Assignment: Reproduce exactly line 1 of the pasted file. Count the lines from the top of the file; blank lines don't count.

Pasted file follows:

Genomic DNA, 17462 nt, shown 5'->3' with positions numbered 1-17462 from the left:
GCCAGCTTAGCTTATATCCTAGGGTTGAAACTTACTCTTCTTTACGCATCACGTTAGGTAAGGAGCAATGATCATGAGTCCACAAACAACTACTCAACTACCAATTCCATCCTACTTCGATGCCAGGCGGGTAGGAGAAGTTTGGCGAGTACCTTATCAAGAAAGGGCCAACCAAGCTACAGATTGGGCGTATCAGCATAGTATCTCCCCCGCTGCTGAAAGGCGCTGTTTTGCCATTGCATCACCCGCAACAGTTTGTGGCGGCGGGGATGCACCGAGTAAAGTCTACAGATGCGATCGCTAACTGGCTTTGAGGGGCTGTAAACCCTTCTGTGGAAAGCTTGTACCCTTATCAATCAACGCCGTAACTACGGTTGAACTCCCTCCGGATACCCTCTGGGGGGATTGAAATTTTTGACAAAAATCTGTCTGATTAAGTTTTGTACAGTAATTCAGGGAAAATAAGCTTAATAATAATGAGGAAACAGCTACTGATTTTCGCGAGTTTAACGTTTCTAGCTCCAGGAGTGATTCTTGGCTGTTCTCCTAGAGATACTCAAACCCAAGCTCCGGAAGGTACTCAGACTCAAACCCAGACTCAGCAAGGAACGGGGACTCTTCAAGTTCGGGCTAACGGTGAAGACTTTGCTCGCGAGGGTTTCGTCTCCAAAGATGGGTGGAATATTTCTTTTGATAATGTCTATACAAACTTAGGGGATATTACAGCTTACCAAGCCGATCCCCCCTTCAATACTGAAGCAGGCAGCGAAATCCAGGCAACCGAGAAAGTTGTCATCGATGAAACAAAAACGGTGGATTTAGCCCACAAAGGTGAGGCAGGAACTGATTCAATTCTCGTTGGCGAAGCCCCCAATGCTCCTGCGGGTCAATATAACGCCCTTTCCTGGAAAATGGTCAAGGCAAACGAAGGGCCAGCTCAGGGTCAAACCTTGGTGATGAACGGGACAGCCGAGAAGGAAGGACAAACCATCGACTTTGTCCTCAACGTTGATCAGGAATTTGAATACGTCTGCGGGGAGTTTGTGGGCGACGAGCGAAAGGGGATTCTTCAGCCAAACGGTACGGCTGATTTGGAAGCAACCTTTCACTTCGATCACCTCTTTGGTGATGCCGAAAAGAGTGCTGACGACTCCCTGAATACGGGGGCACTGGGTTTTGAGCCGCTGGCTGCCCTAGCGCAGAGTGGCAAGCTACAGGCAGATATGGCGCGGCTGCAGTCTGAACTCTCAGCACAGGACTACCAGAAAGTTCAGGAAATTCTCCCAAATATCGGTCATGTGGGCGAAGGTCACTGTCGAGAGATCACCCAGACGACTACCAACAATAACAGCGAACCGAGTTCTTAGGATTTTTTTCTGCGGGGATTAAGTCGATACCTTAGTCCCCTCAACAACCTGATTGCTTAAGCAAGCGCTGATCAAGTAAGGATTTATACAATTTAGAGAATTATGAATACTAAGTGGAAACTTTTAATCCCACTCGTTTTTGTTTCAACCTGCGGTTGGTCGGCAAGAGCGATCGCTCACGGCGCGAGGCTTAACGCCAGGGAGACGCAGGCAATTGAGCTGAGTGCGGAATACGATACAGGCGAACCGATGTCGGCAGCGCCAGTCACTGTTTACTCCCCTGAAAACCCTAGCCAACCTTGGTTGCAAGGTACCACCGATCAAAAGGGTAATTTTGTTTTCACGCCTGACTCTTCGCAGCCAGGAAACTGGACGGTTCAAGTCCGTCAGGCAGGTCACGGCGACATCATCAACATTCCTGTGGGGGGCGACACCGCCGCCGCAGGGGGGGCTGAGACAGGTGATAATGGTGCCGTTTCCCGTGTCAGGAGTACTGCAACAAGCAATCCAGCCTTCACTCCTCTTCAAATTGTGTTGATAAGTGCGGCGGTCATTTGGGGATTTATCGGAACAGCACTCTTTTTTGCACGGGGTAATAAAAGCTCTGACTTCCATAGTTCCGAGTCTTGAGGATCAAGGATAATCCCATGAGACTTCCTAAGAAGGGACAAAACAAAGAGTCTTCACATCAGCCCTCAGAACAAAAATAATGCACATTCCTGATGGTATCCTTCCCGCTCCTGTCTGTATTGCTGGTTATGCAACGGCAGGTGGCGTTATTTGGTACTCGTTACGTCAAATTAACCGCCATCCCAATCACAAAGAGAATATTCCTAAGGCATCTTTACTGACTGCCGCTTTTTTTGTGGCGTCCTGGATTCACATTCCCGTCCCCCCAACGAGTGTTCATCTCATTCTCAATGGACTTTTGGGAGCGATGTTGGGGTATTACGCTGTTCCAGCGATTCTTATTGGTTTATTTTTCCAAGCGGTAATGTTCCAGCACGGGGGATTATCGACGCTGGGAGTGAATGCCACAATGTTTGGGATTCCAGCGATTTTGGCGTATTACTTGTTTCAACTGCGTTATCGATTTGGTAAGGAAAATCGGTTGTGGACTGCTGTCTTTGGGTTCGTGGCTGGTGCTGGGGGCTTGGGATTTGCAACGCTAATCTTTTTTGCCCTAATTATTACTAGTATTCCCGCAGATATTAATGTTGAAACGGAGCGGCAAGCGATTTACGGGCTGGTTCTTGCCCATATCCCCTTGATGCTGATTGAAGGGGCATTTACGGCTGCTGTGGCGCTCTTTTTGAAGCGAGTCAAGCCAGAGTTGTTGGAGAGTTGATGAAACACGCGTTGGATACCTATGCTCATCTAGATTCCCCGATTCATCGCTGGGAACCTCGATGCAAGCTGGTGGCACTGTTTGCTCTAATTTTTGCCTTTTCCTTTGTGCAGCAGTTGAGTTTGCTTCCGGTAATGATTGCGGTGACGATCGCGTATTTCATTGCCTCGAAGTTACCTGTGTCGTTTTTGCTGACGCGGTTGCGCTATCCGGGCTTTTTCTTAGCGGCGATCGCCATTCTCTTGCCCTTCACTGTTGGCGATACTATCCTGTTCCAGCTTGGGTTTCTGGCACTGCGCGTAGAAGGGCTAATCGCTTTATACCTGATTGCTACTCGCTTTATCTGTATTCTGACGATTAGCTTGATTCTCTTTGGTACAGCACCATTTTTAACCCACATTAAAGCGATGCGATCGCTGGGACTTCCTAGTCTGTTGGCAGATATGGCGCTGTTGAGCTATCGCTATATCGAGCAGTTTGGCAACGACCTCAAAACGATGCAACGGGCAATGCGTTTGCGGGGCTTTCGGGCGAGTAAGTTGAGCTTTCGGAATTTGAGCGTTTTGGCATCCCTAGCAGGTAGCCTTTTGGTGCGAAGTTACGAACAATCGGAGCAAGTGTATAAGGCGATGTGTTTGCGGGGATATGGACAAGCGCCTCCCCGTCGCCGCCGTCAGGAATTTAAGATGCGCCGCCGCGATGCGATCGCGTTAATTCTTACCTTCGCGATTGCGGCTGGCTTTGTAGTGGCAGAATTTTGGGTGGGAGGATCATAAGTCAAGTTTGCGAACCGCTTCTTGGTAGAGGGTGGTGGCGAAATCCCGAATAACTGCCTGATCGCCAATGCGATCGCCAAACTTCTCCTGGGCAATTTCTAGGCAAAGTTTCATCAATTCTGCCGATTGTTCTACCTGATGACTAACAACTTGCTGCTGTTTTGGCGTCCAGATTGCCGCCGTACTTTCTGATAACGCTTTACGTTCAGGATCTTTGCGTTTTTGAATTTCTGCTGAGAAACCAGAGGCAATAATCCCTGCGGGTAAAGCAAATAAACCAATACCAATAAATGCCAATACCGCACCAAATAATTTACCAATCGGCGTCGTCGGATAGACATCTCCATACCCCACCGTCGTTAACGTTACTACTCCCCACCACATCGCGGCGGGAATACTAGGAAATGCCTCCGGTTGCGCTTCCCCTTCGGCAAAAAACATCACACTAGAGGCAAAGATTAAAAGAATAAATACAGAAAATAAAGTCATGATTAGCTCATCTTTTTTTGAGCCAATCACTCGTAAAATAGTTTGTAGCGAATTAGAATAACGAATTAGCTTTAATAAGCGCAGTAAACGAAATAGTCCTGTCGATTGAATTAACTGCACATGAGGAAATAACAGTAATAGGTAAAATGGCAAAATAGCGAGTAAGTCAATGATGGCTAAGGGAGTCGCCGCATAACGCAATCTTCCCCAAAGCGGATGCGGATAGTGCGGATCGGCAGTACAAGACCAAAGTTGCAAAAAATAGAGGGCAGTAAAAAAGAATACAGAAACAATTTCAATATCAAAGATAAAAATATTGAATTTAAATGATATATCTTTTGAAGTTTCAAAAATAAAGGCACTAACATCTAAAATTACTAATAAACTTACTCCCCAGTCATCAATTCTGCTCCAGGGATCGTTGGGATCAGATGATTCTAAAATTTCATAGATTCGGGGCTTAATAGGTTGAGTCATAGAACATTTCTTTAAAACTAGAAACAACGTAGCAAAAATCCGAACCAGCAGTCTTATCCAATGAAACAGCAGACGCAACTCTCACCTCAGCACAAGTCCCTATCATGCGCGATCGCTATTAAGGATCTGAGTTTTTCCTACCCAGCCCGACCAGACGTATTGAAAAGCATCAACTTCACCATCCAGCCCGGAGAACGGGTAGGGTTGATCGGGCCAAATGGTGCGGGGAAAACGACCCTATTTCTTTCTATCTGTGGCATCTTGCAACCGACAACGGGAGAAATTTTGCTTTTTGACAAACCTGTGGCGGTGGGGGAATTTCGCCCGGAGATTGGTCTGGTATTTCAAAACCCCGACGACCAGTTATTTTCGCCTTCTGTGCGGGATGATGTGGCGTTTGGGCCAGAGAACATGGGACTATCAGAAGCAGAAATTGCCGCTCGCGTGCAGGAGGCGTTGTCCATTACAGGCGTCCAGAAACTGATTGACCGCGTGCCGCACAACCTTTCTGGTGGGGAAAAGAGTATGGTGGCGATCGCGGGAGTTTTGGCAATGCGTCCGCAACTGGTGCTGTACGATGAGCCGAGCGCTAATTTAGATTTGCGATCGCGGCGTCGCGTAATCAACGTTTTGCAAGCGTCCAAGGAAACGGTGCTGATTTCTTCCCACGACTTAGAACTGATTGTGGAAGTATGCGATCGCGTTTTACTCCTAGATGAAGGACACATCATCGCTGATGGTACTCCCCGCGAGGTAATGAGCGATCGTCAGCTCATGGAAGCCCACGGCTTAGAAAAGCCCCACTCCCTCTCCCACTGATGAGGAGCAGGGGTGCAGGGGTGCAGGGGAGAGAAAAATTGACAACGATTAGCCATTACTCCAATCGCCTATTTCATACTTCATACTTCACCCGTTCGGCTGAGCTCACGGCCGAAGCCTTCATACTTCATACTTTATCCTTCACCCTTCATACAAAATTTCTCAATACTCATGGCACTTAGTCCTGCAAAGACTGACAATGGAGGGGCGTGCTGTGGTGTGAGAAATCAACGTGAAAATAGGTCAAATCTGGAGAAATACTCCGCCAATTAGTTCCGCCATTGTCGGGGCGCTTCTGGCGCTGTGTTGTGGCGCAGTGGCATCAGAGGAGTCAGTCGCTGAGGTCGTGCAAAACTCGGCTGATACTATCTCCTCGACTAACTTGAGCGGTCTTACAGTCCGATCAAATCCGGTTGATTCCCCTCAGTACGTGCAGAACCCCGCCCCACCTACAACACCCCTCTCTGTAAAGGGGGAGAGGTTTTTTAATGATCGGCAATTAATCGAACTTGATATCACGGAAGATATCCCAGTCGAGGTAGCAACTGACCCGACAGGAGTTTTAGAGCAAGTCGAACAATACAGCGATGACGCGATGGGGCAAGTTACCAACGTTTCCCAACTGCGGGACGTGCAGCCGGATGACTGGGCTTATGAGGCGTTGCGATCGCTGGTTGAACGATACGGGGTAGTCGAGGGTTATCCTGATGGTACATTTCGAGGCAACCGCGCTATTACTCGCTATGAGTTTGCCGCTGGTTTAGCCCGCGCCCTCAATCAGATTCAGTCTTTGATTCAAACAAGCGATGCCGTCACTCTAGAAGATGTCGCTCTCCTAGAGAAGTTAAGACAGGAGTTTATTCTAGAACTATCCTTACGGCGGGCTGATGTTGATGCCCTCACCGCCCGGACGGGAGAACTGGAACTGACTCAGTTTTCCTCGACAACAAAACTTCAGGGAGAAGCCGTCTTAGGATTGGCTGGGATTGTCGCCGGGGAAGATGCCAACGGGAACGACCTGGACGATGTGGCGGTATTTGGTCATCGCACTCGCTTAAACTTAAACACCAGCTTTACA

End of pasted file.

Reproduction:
Genomic DNA, 17462 nt, shown 5'->3' with positions numbered 1-17462 from the left: